Dallas-Fort Worth added the most jobs of any U.S. metropolitan area during the 12 months ending in July, according to preliminary data released Wednesday by the U.S. Department of Labor.
Another Texas city, Houston, came in second. Dallas also edged out Houston in percentage growth.
“Houston had actually led Dallas since August 2005 through June of this year,” said Cheryl Abbot, a Labor Department economist in Dallas. “Now they’re both growing at about the same rate.”
Meanwhile, the nation as a whole lost 174,000 jobs, not seasonally adjusted, during the 12-month period. With the national economy slogging through an increasingly painful downturn, the outlook for the local job market over the next 12 months appears hazy.
“There’s definitely a slowdown,” Ms. Abbot said. “Job growth has slowed, and the [area] unemployment rate increased a little bit.”
Between July 2007 and July 2008, the Dallas-Fort Worth area added 68,000 nonfarm jobs, growing 2.3 percent – the highest growth rate among the nation’s 12 largest metropolitan areas.
Five of the 12 metro areas suffered job losses during that time.
Even looking at the 37 other U.S. metro areas with total nonfarm employment over 750,000 in 2007, only one grew more quickly than Dallas-Fort Worth – Charlotte, N.C., which saw a 3 percent growth rate.
After Dallas, the next best growth rates were in Houston, San Antonio and Seattle, Wash., which all posted growth of 2.2 percent between July 2007 and last month.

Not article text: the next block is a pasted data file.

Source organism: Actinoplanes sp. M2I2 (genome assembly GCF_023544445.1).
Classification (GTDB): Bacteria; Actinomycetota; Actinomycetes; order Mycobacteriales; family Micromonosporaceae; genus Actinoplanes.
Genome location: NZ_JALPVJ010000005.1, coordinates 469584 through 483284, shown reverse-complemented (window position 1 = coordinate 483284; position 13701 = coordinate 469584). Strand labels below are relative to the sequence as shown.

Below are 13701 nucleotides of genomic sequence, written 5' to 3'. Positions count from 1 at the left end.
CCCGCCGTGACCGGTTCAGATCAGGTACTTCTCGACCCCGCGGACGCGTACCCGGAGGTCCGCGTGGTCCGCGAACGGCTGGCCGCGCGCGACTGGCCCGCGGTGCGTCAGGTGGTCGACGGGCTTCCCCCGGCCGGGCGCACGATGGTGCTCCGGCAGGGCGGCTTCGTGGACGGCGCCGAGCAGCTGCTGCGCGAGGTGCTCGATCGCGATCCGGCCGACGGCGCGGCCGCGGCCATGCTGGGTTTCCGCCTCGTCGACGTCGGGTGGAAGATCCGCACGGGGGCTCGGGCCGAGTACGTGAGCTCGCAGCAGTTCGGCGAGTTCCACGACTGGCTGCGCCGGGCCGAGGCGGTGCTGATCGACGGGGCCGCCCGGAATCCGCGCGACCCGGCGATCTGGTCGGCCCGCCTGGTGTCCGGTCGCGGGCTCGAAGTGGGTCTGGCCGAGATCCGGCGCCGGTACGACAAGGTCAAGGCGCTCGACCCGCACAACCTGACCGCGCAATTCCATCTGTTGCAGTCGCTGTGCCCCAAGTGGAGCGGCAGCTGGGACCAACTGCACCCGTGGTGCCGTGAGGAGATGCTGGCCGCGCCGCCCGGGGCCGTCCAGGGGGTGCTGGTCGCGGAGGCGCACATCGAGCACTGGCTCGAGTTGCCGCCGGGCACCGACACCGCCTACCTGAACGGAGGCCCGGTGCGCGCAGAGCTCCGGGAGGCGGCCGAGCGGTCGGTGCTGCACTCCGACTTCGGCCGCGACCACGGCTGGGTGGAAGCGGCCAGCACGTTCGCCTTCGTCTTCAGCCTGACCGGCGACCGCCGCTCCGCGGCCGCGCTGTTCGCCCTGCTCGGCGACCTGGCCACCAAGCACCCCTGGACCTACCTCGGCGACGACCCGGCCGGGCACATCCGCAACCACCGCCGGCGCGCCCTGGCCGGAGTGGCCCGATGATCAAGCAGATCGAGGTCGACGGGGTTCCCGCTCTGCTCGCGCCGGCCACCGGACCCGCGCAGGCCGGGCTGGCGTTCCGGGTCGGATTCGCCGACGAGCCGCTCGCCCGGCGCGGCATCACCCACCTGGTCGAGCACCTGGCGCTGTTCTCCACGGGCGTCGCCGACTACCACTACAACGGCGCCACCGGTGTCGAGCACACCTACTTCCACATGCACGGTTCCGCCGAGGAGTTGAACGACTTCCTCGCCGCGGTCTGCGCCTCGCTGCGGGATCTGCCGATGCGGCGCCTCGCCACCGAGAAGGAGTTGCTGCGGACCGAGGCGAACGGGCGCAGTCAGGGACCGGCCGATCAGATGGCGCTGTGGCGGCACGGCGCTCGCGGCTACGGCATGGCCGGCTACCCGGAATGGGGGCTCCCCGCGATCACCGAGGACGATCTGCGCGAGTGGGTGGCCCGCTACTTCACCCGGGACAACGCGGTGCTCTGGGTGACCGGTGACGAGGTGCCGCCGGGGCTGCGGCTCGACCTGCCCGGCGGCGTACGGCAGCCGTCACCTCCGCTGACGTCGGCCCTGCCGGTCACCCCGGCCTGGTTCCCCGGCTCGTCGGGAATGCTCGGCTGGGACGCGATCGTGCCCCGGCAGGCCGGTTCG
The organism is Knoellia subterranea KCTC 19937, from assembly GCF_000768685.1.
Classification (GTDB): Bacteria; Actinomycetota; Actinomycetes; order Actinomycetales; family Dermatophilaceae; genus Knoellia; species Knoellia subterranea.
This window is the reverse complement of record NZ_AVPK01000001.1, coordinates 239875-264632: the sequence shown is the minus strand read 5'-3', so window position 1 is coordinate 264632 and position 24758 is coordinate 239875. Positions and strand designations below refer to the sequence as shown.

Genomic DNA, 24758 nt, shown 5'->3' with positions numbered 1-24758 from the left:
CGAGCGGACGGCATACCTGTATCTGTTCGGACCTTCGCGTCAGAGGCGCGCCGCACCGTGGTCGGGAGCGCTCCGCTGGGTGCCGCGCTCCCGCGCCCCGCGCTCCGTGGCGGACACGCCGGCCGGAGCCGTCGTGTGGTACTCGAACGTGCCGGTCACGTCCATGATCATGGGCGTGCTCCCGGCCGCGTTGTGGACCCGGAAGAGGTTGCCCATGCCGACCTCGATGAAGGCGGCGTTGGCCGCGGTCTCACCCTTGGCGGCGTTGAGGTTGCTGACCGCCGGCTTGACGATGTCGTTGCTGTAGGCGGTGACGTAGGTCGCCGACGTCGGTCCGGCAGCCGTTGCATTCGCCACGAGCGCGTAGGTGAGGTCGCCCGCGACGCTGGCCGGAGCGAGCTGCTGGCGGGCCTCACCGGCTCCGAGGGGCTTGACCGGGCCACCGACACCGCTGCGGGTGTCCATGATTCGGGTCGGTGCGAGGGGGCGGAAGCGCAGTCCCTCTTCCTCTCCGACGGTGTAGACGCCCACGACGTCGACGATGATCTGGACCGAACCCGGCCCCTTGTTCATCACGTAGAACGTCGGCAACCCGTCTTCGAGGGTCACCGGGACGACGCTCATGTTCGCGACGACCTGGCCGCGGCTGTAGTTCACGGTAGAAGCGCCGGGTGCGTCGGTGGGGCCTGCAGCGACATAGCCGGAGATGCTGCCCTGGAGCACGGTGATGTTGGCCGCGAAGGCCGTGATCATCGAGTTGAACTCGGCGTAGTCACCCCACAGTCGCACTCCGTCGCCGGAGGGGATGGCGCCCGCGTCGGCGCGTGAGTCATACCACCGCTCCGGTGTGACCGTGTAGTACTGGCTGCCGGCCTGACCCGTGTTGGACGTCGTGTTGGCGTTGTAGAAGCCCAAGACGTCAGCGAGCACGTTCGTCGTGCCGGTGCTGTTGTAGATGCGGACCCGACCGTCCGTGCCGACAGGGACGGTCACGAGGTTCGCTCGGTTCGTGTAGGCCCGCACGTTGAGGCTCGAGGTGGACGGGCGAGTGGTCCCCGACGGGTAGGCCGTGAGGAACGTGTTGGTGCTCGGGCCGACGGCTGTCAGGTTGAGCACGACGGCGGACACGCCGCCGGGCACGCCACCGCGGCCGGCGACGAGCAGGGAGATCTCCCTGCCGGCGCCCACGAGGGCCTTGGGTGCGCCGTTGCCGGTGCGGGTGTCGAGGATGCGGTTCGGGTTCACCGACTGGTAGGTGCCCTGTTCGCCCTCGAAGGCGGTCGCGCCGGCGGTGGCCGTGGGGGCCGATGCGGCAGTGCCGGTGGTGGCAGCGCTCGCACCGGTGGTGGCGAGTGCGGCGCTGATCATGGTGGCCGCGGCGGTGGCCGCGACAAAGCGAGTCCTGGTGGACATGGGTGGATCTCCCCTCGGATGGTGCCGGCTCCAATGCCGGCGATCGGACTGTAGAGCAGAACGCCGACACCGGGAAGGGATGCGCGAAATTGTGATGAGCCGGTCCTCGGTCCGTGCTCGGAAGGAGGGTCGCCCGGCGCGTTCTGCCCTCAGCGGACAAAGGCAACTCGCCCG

Houston trailed D-FW by more than 10,000 new jobs, adding 57,100 during the 12 months. Seattle grew by 38,900 jobs and Washington, D.C., created 35,400.
The job growth came against a backdrop of a 0.1 percent drop in U.S. employment, without adjusting for seasonal factors. (While the Labor Department adjusts national employment numbers for seasonal factors, it does not do the same for the metropolitan numbers.)
From a historical perspective, the Dallas-Fort Worth area’s job gains still fall below those of the mid- and late 1990s.
Back then, the area often generated more than 100,000 jobs in a 12-month period, and sometimes added more than 120,000 – or almost double the gains in the recent 12-month period. The annual job growth rate topped 5 percent for a time.
Since the 2001 recession, the area’s largest employment increase during a 12-month period came between May 2005 and May 2006, when it added 102,500 jobs.
The Dallas side of the area job market outweighed the Fort Worth side in the new numbers. Between July 2007 and July 2008, the Dallas region accounted for 71 percent of the area’s workforce and generated 76 percent of the new jobs, according to the Labor Department.
The Fort Worth side, with 29 percent of the workforce, added 24 percent of the new jobs.
Overall, the largest job gains in sheer numbers came in education and health services; government; and natural resources, mining and construction.
Economists say Texas is apt to continue outperforming the nation, thanks to strong exports, the state’s oil and gas activity and, perhaps most important, a relatively mild housing downturn.
But that doesn’t mean the state will be booming.
“Over the past year or so, a series of storms has broken out over the U.S. economy,” researchers Laila Assanie and Raghav Virmani wrote in another study appearing Wednesday, this one in Southwest Economy, a publication of the Federal Reserve Bank of Dallas.
“Texas entered 2008 with its economy on the wane, largely because of the drags from the nation’s slowing business activity,” they wrote. “During the first half of the year, more signs of weakness have emerged in Texas and the U.S., but the state is still doing better than the nation.”